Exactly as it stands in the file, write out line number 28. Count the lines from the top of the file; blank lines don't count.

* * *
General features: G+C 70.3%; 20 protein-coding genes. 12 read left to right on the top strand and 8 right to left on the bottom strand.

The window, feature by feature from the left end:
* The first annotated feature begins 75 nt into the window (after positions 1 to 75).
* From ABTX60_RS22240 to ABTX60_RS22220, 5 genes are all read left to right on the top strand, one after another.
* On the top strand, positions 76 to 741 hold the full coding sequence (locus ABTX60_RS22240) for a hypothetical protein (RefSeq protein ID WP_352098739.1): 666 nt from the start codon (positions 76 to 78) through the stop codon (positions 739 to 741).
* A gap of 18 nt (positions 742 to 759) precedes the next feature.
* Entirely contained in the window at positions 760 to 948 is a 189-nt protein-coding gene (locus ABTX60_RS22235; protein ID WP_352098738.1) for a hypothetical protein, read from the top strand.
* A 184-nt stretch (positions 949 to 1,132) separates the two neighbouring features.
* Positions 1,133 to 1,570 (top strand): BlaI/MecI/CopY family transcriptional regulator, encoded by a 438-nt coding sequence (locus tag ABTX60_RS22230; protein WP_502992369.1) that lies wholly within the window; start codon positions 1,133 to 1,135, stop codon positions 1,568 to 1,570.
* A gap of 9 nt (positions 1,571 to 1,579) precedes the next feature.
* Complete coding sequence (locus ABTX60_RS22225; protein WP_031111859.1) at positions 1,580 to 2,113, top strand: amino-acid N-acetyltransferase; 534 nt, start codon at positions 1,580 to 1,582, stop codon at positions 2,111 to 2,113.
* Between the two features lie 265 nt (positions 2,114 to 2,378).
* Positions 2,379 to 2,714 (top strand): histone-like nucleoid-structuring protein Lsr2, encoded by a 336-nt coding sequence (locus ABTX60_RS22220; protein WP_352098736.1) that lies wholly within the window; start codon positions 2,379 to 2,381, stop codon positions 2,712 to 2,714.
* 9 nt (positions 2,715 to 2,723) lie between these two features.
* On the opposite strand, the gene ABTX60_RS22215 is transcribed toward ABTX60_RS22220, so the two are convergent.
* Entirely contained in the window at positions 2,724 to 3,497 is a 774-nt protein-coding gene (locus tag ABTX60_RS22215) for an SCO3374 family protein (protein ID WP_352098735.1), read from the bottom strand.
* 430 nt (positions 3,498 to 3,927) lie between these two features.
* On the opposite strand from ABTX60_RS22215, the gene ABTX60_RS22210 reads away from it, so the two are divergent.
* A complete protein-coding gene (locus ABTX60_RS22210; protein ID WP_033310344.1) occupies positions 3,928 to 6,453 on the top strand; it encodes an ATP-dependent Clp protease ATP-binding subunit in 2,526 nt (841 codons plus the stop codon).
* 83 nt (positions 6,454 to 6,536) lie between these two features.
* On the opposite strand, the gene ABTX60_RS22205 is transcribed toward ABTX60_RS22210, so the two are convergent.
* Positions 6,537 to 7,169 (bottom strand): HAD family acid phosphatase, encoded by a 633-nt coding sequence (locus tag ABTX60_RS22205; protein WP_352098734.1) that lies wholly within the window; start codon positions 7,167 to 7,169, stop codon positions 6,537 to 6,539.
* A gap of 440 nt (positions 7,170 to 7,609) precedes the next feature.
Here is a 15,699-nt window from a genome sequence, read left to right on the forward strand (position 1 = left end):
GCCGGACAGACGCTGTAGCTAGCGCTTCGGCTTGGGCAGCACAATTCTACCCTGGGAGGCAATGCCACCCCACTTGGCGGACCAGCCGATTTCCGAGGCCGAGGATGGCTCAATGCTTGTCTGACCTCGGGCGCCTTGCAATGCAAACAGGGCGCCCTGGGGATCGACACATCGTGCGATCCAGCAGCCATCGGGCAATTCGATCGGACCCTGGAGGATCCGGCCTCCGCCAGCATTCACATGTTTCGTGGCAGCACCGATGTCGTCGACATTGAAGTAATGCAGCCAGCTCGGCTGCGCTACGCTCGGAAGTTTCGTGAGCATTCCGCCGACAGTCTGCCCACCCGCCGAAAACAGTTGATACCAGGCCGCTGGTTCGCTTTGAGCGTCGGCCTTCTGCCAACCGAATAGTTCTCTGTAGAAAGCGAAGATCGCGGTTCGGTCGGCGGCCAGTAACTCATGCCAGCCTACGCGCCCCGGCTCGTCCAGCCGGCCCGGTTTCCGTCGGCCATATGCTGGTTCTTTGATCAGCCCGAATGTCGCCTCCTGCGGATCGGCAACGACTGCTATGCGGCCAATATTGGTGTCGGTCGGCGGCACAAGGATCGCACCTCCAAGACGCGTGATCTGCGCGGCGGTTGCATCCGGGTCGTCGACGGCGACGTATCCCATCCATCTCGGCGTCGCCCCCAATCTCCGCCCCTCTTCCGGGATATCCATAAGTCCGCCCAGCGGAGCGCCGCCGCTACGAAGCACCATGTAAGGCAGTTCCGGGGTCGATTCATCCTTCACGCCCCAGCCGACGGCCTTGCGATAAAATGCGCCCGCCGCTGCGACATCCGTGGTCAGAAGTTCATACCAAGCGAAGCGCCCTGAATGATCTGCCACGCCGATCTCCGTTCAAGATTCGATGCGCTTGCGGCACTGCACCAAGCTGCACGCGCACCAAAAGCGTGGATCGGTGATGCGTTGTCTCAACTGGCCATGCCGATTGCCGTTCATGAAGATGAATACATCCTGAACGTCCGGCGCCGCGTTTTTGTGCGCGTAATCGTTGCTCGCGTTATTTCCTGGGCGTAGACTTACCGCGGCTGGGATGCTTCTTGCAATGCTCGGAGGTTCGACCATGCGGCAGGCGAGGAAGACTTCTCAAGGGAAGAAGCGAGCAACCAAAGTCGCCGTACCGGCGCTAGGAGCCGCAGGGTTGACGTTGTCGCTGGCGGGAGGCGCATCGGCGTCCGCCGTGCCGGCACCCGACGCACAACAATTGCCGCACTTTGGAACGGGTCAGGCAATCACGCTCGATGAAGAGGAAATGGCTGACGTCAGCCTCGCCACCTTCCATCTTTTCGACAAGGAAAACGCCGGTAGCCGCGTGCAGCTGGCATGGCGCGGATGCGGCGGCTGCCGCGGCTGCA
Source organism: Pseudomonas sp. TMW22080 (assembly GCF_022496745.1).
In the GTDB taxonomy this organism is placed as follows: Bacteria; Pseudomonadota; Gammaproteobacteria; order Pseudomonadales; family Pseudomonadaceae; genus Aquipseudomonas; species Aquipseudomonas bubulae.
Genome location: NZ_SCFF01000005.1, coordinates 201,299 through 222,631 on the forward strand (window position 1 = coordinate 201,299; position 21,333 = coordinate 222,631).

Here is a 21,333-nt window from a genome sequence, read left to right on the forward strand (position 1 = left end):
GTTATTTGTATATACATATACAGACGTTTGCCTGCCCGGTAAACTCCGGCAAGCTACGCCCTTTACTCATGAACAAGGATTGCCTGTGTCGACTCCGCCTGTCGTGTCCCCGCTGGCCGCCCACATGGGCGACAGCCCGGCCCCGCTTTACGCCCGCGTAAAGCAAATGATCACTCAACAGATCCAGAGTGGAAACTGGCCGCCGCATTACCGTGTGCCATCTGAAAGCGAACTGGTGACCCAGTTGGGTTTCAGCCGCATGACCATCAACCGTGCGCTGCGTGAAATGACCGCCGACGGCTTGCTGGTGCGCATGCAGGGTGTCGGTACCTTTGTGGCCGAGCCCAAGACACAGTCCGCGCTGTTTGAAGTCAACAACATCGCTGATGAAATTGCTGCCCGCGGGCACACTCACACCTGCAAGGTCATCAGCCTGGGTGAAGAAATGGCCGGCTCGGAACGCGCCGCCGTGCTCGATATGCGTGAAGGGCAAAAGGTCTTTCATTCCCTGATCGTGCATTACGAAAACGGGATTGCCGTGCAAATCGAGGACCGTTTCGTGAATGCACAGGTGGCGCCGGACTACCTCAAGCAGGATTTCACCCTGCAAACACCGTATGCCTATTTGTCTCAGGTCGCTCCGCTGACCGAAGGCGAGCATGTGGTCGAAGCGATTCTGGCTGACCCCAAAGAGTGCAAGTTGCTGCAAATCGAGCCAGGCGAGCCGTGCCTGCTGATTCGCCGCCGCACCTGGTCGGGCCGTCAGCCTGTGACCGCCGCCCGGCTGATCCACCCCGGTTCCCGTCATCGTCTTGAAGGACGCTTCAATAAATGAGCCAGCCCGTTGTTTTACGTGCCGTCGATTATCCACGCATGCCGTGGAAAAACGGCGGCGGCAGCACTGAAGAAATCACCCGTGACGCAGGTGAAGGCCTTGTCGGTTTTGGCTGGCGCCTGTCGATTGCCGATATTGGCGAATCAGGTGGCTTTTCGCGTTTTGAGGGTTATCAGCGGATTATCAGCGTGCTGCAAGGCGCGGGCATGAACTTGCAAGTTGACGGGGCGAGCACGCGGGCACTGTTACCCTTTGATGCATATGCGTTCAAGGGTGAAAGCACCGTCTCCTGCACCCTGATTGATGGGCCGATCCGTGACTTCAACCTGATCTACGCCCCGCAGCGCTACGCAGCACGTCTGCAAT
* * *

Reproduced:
Genome location: NZ_SCFF01000005.1, coordinates 201,299 through 222,631 on the forward strand (window position 1 = coordinate 201,299; position 21,333 = coordinate 222,631).